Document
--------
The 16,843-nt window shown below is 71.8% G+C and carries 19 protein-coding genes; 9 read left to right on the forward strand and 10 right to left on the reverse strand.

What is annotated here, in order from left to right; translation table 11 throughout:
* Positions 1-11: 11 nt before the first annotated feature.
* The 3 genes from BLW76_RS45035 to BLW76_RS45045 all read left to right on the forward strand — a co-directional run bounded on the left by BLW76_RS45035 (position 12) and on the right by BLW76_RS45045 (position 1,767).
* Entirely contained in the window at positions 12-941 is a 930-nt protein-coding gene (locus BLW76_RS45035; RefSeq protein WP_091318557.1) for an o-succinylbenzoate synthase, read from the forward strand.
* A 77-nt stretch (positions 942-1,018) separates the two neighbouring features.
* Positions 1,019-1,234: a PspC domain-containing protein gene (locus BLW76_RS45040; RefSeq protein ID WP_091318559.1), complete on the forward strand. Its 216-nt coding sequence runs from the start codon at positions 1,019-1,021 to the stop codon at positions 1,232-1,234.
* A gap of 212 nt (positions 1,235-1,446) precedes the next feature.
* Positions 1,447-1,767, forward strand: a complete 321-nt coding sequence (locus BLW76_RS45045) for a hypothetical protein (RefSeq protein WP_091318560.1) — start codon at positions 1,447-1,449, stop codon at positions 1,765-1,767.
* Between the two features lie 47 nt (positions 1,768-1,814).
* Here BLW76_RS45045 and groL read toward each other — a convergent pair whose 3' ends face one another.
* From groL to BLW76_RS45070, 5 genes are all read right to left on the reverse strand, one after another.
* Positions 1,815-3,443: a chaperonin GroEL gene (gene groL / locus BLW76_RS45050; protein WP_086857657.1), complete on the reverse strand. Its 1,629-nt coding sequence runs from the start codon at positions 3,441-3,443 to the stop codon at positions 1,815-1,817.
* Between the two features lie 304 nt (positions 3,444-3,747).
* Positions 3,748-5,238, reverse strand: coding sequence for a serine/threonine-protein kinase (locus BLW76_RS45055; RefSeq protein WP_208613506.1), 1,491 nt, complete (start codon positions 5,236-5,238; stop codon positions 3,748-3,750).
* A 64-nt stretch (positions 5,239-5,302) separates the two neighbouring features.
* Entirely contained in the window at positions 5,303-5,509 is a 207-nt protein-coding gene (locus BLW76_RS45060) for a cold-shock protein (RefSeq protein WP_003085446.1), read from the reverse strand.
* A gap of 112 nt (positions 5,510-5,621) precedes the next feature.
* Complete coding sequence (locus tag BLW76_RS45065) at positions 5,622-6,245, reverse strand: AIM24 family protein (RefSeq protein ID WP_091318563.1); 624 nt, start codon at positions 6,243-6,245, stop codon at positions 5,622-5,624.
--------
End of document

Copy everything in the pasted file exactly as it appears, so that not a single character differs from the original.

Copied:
The 16,843-nt window shown below is 71.8% G+C and carries 19 protein-coding genes; 9 read left to right on the forward strand and 10 right to left on the reverse strand.

What is annotated here, in order from left to right; translation table 11 throughout:
* Positions 1-11: 11 nt before the first annotated feature.
* The 3 genes from BLW76_RS45035 to BLW76_RS45045 all read left to right on the forward strand — a co-directional run bounded on the left by BLW76_RS45035 (position 12) and on the right by BLW76_RS45045 (position 1,767).
* Entirely contained in the window at positions 12-941 is a 930-nt protein-coding gene (locus BLW76_RS45035; RefSeq protein WP_091318557.1) for an o-succinylbenzoate synthase, read from the forward strand.
* A 77-nt stretch (positions 942-1,018) separates the two neighbouring features.
* Positions 1,019-1,234: a PspC domain-containing protein gene (locus BLW76_RS45040; RefSeq protein ID WP_091318559.1), complete on the forward strand. Its 216-nt coding sequence runs from the start codon at positions 1,019-1,021 to the stop codon at positions 1,232-1,234.
* A gap of 212 nt (positions 1,235-1,446) precedes the next feature.
* Positions 1,447-1,767, forward strand: a complete 321-nt coding sequence (locus BLW76_RS45045) for a hypothetical protein (RefSeq protein WP_091318560.1) — start codon at positions 1,447-1,449, stop codon at positions 1,765-1,767.
* Between the two features lie 47 nt (positions 1,768-1,814).
* Here BLW76_RS45045 and groL read toward each other — a convergent pair whose 3' ends face one another.
* From groL to BLW76_RS45070, 5 genes are all read right to left on the reverse strand, one after another.
* Positions 1,815-3,443: a chaperonin GroEL gene (gene groL / locus BLW76_RS45050; protein WP_086857657.1), complete on the reverse strand. Its 1,629-nt coding sequence runs from the start codon at positions 3,441-3,443 to the stop codon at positions 1,815-1,817.
* Between the two features lie 304 nt (positions 3,444-3,747).
* Positions 3,748-5,238, reverse strand: coding sequence for a serine/threonine-protein kinase (locus BLW76_RS45055; RefSeq protein WP_208613506.1), 1,491 nt, complete (start codon positions 5,236-5,238; stop codon positions 3,748-3,750).
* A 64-nt stretch (positions 5,239-5,302) separates the two neighbouring features.
* Entirely contained in the window at positions 5,303-5,509 is a 207-nt protein-coding gene (locus BLW76_RS45060) for a cold-shock protein (RefSeq protein WP_003085446.1), read from the reverse strand.
* A gap of 112 nt (positions 5,510-5,621) precedes the next feature.
* Complete coding sequence (locus tag BLW76_RS45065) at positions 5,622-6,245, reverse strand: AIM24 family protein (RefSeq protein ID WP_091318563.1); 624 nt, start codon at positions 6,243-6,245, stop codon at positions 5,622-5,624.